Yamaha FJR1300

So we were planning another group holiday with Steve and his Wife and Blade-Bert… sorry R-Bert….. actually, now must be F-Bert due to his latest bike change, I’ll let him tell you about that. Another couple also said they wanted to go so now it was an expedition. My wife said that she wanted a better bike for touring than the Hayabusa, we got very uncomfortable on the Scotland tour due to the seats being re-foamed and the person doing it not understanding what we wanted and making them worse than standard. So, I started looking round for something more touring orientated, Wifey really liked a Triumph Trophy 1200SE that we sat on in a showroom, and to be honest so did I. However, I was thinking about getting something cheaper to see if we were happy touring on a touring bike, stupid when written down I know but if it was only a little better than the Busa then the extra cost couldn’t be justified. Looking around for a cheap touerer, around £2000, there is not much choice. Either an old BMW that has been to the moon and back, a ST1100 Pan European, Kawasaki GTR1000 (very old school) or a FJR1300. Looking at all the reviews the FJR sounded good, it is the sportiest of the cheap tourers and was well put together and generally survived the years well. So I started looking out for one. I really wanted factory panniers and a topbox of some description with lowish miles and good condition and I was willing to pay upto £2500 as that seemed to be the price for such a beastie. You could get cheaper, but the miles were high or there were no panniers or just panniers and no topbox. Then I spotted one on Facebook Marketplace that wasn’t too far away so I thought it would be worth a look. When we got there is was good clean (condition) bike that was very dirty, he had been using it for commuting to work in the bad weather. It had done 31500miles, which is low for its age (2002 model), had old style Givi Panniers and Topbox on a Wingrack2 (remember them?) which isn’t really what I wanted but OK and a Ohlins shock. I saw the potential in the bike and started haggling, the wife was not keen and didn’t want the bike at all. I ignored her (which I came to regret) and got the price down to a mutually acceptable level and agreed to buy it. I rode it home in foul weather so didn’t get much chance to try it out properly, all I can say is that it was smooth and grunty, but didn’t seem fast (is anything fast with a Hayabusa at your disposal) and the handling was OK (I think the tyre pressures were wrong) if a little odd at the front. After getting it home and much thought and trying the seat I have decided to sell it (The wife told me it has to go) The problem for me is that the seat is fairly flat, the pillion is generally on the same level as the rider. I’m 6’6″ tall and ermm big boned and my wife is 5’3″ and petite. So when she is sat on the bike she has to part her legs so much to get round my hips it is less comfy than the Hayabusa for her.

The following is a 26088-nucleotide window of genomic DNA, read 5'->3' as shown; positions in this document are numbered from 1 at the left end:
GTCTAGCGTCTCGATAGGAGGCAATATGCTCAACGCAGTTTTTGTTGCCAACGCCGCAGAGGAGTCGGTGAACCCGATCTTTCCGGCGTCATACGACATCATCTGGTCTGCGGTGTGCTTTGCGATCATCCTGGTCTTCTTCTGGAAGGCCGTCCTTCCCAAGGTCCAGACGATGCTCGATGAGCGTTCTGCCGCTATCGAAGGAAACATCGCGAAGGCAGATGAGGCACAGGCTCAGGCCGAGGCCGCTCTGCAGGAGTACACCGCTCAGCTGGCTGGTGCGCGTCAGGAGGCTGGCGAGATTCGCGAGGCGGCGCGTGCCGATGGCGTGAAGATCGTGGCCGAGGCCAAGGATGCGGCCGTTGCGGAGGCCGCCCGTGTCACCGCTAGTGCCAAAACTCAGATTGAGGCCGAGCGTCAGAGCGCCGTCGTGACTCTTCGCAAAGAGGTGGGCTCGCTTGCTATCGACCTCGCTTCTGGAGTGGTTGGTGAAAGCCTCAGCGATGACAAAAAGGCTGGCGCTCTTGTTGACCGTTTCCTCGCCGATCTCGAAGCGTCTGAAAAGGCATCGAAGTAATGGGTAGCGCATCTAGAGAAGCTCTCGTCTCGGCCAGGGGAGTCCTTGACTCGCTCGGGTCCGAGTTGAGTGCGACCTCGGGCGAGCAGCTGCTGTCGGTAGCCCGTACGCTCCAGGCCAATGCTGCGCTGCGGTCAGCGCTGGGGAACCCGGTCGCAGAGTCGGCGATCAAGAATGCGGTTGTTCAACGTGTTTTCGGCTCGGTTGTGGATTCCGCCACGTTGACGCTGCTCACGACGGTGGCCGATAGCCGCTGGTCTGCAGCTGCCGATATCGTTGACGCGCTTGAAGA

So it was time to prepare the bike for sale. Looking at it there was a very short list of “problems” they were:

1.         Left hand crash bung scraped
2.         Left hand fairing foot extension was cracked
3.         Both fairing foot extensions were discoloured
4.         Neutral light didn’t work
5.         Specks of white paint all over the bike
6.         Footpeg rubbers worn
7.         12v Power port working

So here is how I dealt with them.

  1. Easy one to fix, whip off the crash bung and put it in the lathe. Dress up the scuffed end and generally make it look better then stick it back on the bike.
  2. Took it off the bike and plastic welded the crack. Sanded it a lot and sprayed it up satin black.
  3. Sanded down both panels and sprayed the panels satin blank.
  4. This was a bit of a mission. I couldn’t find out exactly where the neutral light sender was, I thought it was at the back of the engine in the back of the sump (sort of area) but I couldn’t get access. So taking half the bike apart I eventually discovered that it was in the back of the engine but higher up. Slipped in a new sensor and it all worked perfectly. Unfortunately, I had took the entire front of the bike apart to get to the dashboard to check the actual light in the dash, it was fine. Stupidly I realised I could of checked the dash light by earthing the sensor lead, I did that and it also showed that the bulb worked. Well that’s 1/2 a day of my time I’m not getting back!
  5. Just applied some elbow grease and removed most of the white paint.
  6. I ordered some Chinese copy footpegs but when they got here they weren’t quite the same as the existing ones, they fitted on the bike with no problem but I couldn’t make the fairly hefty FJR weights fit. So taking all the good bits from them both, adding a little sand blasting, some silver paint and a smidge of ingenuity and the footpegs looked good as new.
  7. Looking into why the power supply wasn’t working the rust inside it was a bit of a clue, but the real pointer was the fact that the cables weren’t connected! Anyway, I decided to replace the power supply anyway.

The bike looked really good when I had finished and it didn’t take long to sell. So onto the next bike.

About The Author


Ambitious Amateur Mechanic, with a slight (OK not slight) Suzuki bias